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Architecture – The Development of the Modern Home
September 13 @ 10:30 am - 4:30 pm
One event on September 13, 2018 at 10:30am
Tutor: Yvonne Dean, Architect and writer
Two-day short course, with the option of doing one or both days. £45 one day, £80 two days. 5 July and 13 September 2018
Against the background of vernacular architecture, the course will look at examples from the modern movement of house designs, and their influence on how we arrange our homes.
DAY 1: THURSDAY 5 JULY 10.30 – 16.30
1 Origins of our ‘current’ Homes and houses
The basic needs of a ‘Home’ deliberately use that word instead of a house. A home implies comfort that fits need. Needs can be described as translating into places for sleeping, eating working and making. What we build is in part influenced by climate and geology.
Existing houses are influenced by tradition and the modern movement. Most new build homes are traditional but are starting to have quite a different spec and are based on experiences of travel where in hotel rooms en-suite bedrooms will be the norm. Architects, like consumers, are inluenced by travel. Corbusier spent time in Morocco, and his houses are a reflection of those simple Mediterranean spaces.
2 Patterning of house types
Simple cottages and Yeoman’s houses, the medieval house, living on an upper level for light and warmth. The folly of converting French and English old houses with damp and dark ground floors. Property development in the cities and the invention of the terrace and the semi-detached house.
Courtyard houses and the concept of sheltered spaces that has never been part of our house culture. Systems of measurement, from the 6th century Manushyalaya Chandrika to Corbusier’s modular (still based on the Golden section 1.618) Body measurement in tailoring- and proportions relating to the body. Japan and Tatami mat systems.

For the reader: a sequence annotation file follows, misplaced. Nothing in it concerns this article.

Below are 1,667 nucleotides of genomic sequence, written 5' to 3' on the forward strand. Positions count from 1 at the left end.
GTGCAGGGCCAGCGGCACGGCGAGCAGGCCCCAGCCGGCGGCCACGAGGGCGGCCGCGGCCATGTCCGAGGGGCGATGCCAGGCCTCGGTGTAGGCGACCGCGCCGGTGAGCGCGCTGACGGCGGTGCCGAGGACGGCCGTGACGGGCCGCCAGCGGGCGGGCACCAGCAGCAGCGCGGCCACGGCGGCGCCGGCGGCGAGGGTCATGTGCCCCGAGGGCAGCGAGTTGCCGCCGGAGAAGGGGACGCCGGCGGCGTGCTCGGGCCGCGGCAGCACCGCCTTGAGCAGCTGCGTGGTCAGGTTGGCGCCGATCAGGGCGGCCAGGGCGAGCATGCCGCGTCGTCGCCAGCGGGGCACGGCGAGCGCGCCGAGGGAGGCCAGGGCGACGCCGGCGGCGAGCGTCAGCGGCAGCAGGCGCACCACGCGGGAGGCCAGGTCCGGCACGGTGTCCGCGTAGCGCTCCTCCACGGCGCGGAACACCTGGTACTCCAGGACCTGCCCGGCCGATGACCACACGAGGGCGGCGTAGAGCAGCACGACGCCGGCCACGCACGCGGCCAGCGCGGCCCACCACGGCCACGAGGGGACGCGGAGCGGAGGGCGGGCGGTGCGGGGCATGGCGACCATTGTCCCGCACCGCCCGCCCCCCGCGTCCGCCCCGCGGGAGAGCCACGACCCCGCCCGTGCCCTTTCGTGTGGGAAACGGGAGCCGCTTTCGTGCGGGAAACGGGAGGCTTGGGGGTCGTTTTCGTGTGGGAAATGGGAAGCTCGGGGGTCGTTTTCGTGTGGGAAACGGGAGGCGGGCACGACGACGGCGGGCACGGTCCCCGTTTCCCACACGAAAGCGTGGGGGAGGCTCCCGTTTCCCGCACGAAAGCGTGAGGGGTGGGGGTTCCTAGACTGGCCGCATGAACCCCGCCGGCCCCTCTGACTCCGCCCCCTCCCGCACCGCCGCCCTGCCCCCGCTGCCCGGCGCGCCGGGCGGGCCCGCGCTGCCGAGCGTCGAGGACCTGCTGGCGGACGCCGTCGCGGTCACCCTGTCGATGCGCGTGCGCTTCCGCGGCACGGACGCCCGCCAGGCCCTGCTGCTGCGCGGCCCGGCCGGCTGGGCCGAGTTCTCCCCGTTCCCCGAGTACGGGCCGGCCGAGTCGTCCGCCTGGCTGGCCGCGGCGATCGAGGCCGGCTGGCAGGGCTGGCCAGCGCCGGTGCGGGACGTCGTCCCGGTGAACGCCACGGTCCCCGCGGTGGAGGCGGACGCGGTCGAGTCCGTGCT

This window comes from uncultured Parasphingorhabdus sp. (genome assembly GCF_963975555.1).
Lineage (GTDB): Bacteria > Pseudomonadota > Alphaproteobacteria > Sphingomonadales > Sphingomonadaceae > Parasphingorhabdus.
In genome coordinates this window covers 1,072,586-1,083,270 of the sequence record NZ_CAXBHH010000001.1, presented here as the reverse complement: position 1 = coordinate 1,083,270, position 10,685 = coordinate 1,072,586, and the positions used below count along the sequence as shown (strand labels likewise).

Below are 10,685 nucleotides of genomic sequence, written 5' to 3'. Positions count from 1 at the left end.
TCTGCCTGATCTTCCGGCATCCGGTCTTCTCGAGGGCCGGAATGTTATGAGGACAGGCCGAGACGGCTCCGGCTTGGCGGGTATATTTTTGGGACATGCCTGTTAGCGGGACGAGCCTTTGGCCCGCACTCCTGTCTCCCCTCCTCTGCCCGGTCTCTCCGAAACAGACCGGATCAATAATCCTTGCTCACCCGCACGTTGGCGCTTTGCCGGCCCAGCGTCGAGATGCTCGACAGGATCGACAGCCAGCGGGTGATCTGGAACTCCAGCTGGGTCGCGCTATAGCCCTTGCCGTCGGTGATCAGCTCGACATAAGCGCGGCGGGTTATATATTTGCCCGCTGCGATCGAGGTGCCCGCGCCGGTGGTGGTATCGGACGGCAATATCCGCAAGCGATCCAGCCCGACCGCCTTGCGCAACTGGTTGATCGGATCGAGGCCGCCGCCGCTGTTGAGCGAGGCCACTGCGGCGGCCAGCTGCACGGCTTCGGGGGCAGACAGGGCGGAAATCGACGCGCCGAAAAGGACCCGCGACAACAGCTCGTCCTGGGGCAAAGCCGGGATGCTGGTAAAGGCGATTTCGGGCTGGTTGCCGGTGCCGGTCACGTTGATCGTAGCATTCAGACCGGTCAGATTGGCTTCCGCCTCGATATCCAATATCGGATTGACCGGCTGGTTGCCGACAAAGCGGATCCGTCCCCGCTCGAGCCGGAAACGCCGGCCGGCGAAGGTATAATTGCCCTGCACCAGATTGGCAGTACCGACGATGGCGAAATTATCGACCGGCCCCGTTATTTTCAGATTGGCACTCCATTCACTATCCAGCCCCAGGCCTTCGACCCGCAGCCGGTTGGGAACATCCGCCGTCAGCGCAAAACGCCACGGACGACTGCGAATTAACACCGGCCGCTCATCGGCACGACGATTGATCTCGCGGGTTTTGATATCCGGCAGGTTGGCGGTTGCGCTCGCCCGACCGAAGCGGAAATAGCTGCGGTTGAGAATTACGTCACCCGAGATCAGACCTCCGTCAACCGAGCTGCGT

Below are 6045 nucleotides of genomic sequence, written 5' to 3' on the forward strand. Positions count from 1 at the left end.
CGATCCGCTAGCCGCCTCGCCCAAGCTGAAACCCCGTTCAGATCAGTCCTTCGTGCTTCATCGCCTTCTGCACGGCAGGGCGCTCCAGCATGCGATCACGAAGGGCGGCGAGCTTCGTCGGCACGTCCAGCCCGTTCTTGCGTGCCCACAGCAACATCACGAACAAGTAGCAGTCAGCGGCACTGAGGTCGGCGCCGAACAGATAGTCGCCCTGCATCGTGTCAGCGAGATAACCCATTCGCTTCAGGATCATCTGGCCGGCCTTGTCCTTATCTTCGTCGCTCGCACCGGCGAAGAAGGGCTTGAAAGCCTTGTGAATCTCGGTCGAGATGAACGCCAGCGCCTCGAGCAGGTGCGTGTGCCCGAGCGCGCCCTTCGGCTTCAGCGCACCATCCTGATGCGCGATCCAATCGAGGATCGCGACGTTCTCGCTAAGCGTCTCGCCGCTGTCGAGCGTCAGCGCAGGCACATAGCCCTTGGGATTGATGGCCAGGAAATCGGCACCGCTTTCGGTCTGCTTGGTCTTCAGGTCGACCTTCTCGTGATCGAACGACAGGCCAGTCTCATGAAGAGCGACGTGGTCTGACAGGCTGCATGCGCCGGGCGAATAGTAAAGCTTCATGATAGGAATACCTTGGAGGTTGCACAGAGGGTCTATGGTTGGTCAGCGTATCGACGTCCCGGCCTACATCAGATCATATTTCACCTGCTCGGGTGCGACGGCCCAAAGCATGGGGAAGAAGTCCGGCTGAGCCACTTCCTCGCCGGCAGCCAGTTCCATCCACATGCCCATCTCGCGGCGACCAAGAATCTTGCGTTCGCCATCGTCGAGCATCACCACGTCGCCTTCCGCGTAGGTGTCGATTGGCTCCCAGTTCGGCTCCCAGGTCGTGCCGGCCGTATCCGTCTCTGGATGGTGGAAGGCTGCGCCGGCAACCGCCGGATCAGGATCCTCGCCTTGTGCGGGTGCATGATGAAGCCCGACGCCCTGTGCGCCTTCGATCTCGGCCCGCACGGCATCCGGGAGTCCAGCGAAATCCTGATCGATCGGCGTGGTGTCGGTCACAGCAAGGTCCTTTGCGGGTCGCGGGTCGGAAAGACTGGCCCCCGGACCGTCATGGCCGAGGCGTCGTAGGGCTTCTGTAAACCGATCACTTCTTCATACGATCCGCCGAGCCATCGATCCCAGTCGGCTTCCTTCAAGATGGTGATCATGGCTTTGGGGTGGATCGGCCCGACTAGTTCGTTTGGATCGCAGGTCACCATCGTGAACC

DAY 2: THURSDAY 13 SEPTEMBER 10.30 – 16.30
3 Icons of the Modern Movement
The ‘Modern House’ Plan looking at 1027 by Eileen Gray her background as furniture designer and a practical woman.
Green and Green as proponents of the Arts and Crafts movement. Frank Lloyd Wright and the influence of Japan. The great evolution of the living room with the change in heating appliances. Art Deco Transition-Mallet Stevens and film sets. Bruno Taut and Mendelsohn colour in the Modern movement. The evolution of the kitchen and the American dream. Kitchen as laboratory. Influence of Good Housekeeping books Romance and need. Cottage versus urban living. Tiny houses and cabins in the garden.
4 Expectations and Needs of today
How we live today. The Ideal home exhibition. Grand Designs and how to realise them in miniature. Tiny Houses. The Japanese experience and living in small spaces. Fantasy and Reality. Film and imagery from cartoons and advertising.
Today some of those functions have been re-combined into the ubiquitous kitchen diner/lounge syndrome with need determined by fashion. The rise of the island unit-sometimes crammed unto a small space that doesn’t work for all. En-suite bedrooms are no longer luxury additions but vital for house sales.
As intelligent human beings, our homes are often far from being an ideal form of habitat. How can this be? We live in buildings that are uncomfortable, expensive to heat and maintain and built using patterns that have been popularised by speculators and developers for the last two hundred years. We have better codes or standards of living for animals or plants. Earlier houses or homes could have been healthier by giving us greater exposure to light and air.
What is missing? Concept of the interzone-the seasonal house French Architects Jourda Perraudin. Health and environment.